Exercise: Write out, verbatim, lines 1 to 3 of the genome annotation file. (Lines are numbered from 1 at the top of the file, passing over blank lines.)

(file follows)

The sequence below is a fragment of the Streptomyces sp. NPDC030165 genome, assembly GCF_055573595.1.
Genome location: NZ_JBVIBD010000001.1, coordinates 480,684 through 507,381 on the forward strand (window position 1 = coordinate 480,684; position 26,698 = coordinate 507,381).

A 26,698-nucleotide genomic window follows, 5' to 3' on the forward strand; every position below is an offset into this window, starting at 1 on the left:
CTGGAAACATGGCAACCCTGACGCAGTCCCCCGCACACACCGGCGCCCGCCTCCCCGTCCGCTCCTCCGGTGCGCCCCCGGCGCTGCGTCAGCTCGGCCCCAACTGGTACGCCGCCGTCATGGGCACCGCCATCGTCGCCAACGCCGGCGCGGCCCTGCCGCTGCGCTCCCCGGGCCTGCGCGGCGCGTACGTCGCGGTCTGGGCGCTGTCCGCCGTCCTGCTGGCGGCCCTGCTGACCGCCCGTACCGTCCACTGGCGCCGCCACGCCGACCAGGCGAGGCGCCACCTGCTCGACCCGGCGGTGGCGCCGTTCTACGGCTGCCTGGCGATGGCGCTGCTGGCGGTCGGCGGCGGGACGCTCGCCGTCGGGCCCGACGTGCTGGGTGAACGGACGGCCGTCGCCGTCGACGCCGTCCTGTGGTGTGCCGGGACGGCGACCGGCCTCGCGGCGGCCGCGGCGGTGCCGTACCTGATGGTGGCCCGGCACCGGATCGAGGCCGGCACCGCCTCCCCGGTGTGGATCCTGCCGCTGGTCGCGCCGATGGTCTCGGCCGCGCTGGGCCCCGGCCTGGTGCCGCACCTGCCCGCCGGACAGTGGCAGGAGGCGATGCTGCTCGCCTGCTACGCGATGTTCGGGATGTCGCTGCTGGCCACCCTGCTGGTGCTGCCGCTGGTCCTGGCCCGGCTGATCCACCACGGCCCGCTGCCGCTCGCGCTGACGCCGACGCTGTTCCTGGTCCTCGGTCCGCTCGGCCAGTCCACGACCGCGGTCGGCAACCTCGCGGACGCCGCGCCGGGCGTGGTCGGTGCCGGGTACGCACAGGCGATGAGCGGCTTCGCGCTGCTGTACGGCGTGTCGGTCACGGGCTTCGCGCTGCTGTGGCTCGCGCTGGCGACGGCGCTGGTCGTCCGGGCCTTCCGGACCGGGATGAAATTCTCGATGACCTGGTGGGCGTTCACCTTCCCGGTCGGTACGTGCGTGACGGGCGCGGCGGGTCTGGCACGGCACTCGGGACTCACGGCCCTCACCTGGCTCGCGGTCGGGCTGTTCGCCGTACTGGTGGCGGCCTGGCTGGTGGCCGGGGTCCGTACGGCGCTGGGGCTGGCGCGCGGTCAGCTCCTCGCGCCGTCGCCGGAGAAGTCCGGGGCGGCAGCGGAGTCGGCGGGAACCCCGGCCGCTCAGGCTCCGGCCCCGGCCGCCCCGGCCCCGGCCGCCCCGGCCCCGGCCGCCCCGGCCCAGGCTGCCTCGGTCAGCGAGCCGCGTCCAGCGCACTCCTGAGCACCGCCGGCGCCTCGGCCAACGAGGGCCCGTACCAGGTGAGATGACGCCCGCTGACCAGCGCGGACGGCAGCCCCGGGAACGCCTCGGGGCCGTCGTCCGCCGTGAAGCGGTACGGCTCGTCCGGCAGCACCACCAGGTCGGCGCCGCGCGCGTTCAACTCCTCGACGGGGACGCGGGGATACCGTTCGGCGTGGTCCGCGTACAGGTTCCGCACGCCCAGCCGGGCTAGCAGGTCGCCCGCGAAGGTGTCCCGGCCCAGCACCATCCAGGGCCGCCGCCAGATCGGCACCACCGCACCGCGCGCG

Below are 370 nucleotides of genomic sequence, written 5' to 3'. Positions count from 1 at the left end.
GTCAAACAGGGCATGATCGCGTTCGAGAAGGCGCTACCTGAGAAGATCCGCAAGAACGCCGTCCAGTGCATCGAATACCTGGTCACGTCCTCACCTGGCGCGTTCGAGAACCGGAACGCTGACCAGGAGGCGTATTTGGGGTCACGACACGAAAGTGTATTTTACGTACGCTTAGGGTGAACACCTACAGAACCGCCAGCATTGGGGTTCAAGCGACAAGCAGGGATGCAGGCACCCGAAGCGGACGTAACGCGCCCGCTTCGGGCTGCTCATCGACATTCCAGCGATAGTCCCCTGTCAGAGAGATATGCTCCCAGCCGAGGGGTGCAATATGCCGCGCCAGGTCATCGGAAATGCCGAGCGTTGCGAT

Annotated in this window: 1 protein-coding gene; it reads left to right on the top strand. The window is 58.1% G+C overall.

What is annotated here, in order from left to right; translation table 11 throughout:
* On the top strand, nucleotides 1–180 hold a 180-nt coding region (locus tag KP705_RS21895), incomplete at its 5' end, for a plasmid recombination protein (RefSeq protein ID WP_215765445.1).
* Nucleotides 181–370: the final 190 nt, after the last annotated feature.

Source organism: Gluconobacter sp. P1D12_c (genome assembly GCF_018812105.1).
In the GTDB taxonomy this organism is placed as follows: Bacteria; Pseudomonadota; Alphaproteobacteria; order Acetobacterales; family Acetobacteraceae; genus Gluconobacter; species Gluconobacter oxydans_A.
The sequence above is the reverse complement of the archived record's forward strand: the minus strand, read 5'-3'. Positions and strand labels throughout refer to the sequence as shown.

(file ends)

The sequence below is a fragment of the Streptomyces sp. NPDC030165 genome, assembly GCF_055573595.1.
Genome location: NZ_JBVIBD010000001.1, coordinates 480,684 through 507,381 on the forward strand (window position 1 = coordinate 480,684; position 26,698 = coordinate 507,381).

A 26,698-nucleotide genomic window follows, 5' to 3' on the forward strand; every position below is an offset into this window, starting at 1 on the left: